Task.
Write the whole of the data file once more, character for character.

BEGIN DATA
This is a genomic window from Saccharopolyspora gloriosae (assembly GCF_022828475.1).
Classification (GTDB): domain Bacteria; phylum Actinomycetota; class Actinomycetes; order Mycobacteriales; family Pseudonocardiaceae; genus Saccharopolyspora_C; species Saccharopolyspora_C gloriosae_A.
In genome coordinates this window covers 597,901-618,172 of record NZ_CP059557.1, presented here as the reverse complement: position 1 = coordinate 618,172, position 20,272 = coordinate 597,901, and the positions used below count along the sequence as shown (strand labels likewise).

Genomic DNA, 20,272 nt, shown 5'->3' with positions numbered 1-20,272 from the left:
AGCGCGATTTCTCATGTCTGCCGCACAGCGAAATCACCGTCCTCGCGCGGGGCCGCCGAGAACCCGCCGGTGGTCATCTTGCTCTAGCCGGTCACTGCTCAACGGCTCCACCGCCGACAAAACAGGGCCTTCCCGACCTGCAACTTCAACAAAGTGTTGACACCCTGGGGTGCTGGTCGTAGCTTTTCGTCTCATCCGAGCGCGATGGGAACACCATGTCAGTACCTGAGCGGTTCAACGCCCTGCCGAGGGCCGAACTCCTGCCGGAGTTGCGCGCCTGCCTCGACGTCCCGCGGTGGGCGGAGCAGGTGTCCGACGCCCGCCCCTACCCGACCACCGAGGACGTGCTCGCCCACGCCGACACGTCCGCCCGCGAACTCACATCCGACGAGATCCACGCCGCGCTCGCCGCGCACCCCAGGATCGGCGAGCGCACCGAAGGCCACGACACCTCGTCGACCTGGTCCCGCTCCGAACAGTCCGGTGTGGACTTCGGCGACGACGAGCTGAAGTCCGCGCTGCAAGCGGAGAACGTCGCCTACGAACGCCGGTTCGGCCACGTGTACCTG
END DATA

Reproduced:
This is a genomic window from Saccharopolyspora gloriosae (assembly GCF_022828475.1).
Classification (GTDB): domain Bacteria; phylum Actinomycetota; class Actinomycetes; order Mycobacteriales; family Pseudonocardiaceae; genus Saccharopolyspora_C; species Saccharopolyspora_C gloriosae_A.
In genome coordinates this window covers 597,901-618,172 of record NZ_CP059557.1, presented here as the reverse complement: position 1 = coordinate 618,172, position 20,272 = coordinate 597,901, and the positions used below count along the sequence as shown (strand labels likewise).

Genomic DNA, 20,272 nt, shown 5'->3' with positions numbered 1-20,272 from the left:
AGCGCGATTTCTCATGTCTGCCGCACAGCGAAATCACCGTCCTCGCGCGGGGCCGCCGAGAACCCGCCGGTGGTCATCTTGCTCTAGCCGGTCACTGCTCAACGGCTCCACCGCCGACAAAACAGGGCCTTCCCGACCTGCAACTTCAACAAAGTGTTGACACCCTGGGGTGCTGGTCGTAGCTTTTCGTCTCATCCGAGCGCGATGGGAACACCATGTCAGTACCTGAGCGGTTCAACGCCCTGCCGAGGGCCGAACTCCTGCCGGAGTTGCGCGCCTGCCTCGACGTCCCGCGGTGGGCGGAGCAGGTGTCCGACGCCCGCCCCTACCCGACCACCGAGGACGTGCTCGCCCACGCCGACACGTCCGCCCGCGAACTCACATCCGACGAGATCCACGCCGCGCTCGCCGCGCACCCCAGGATCGGCGAGCGCACCGAAGGCCACGACACCTCGTCGACCTGGTCCCGCTCCGAACAGTCCGGTGTGGACTTCGGCGACGACGAGCTGAAGTCCGCGCTGCAAGCGGAGAACGTCGCCTACGAACGCCGGTTCGGCCACGTGTACCTG